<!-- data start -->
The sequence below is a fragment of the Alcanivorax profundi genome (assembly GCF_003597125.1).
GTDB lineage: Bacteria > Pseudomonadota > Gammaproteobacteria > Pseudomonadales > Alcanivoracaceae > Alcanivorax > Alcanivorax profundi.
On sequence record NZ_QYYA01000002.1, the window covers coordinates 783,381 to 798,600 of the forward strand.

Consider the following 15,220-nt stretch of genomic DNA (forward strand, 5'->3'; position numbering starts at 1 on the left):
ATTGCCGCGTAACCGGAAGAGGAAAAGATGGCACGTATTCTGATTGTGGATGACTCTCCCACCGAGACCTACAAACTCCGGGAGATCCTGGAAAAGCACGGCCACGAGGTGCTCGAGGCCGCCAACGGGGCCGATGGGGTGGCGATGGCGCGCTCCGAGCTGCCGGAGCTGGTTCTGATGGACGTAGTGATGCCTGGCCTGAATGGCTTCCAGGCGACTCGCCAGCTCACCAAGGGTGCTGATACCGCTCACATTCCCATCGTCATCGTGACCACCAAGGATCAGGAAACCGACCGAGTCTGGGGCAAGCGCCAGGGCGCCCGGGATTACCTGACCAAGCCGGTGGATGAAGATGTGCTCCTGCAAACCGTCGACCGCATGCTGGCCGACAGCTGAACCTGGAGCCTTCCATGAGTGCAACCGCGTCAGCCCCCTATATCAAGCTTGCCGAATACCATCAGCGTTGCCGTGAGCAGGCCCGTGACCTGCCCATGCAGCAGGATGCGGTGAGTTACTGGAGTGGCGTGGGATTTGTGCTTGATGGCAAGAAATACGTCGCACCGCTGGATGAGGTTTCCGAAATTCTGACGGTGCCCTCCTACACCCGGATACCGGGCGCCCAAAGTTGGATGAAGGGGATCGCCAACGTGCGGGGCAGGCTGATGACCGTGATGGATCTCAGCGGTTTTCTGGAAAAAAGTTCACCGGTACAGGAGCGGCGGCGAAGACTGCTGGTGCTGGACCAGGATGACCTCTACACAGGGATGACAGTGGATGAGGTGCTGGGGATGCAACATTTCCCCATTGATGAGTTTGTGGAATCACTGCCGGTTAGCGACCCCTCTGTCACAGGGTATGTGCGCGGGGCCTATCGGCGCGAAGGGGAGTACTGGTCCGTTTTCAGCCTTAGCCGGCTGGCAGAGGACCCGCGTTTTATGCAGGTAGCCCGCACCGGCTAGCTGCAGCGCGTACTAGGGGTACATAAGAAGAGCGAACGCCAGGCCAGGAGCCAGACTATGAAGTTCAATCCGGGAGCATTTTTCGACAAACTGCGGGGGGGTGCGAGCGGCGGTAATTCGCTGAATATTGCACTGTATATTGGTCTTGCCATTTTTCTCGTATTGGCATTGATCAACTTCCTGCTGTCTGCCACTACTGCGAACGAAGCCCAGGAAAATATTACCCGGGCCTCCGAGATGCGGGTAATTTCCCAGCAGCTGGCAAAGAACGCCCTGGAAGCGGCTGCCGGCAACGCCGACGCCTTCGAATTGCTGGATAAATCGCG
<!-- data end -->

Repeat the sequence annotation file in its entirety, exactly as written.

The sequence below is a fragment of the Alcanivorax profundi genome (assembly GCF_003597125.1).
GTDB lineage: Bacteria > Pseudomonadota > Gammaproteobacteria > Pseudomonadales > Alcanivoracaceae > Alcanivorax > Alcanivorax profundi.
On sequence record NZ_QYYA01000002.1, the window covers coordinates 783,381 to 798,600 of the forward strand.

Consider the following 15,220-nt stretch of genomic DNA (forward strand, 5'->3'; position numbering starts at 1 on the left):
ATTGCCGCGTAACCGGAAGAGGAAAAGATGGCACGTATTCTGATTGTGGATGACTCTCCCACCGAGACCTACAAACTCCGGGAGATCCTGGAAAAGCACGGCCACGAGGTGCTCGAGGCCGCCAACGGGGCCGATGGGGTGGCGATGGCGCGCTCCGAGCTGCCGGAGCTGGTTCTGATGGACGTAGTGATGCCTGGCCTGAATGGCTTCCAGGCGACTCGCCAGCTCACCAAGGGTGCTGATACCGCTCACATTCCCATCGTCATCGTGACCACCAAGGATCAGGAAACCGACCGAGTCTGGGGCAAGCGCCAGGGCGCCCGGGATTACCTGACCAAGCCGGTGGATGAAGATGTGCTCCTGCAAACCGTCGACCGCATGCTGGCCGACAGCTGAACCTGGAGCCTTCCATGAGTGCAACCGCGTCAGCCCCCTATATCAAGCTTGCCGAATACCATCAGCGTTGCCGTGAGCAGGCCCGTGACCTGCCCATGCAGCAGGATGCGGTGAGTTACTGGAGTGGCGTGGGATTTGTGCTTGATGGCAAGAAATACGTCGCACCGCTGGATGAGGTTTCCGAAATTCTGACGGTGCCCTCCTACACCCGGATACCGGGCGCCCAAAGTTGGATGAAGGGGATCGCCAACGTGCGGGGCAGGCTGATGACCGTGATGGATCTCAGCGGTTTTCTGGAAAAAAGTTCACCGGTACAGGAGCGGCGGCGAAGACTGCTGGTGCTGGACCAGGATGACCTCTACACAGGGATGACAGTGGATGAGGTGCTGGGGATGCAACATTTCCCCATTGATGAGTTTGTGGAATCACTGCCGGTTAGCGACCCCTCTGTCACAGGGTATGTGCGCGGGGCCTATCGGCGCGAAGGGGAGTACTGGTCCGTTTTCAGCCTTAGCCGGCTGGCAGAGGACCCGCGTTTTATGCAGGTAGCCCGCACCGGCTAGCTGCAGCGCGTACTAGGGGTACATAAGAAGAGCGAACGCCAGGCCAGGAGCCAGACTATGAAGTTCAATCCGGGAGCATTTTTCGACAAACTGCGGGGGGGTGCGAGCGGCGGTAATTCGCTGAATATTGCACTGTATATTGGTCTTGCCATTTTTCTCGTATTGGCATTGATCAACTTCCTGCTGTCTGCCACTACTGCGAACGAAGCCCAGGAAAATATTACCCGGGCCTCCGAGATGCGGGTAATTTCCCAGCAGCTGGCAAAGAACGCCCTGGAAGCGGCTGCCGGCAACGCCGACGCCTTCGAATTGCTGGATAAATCGCG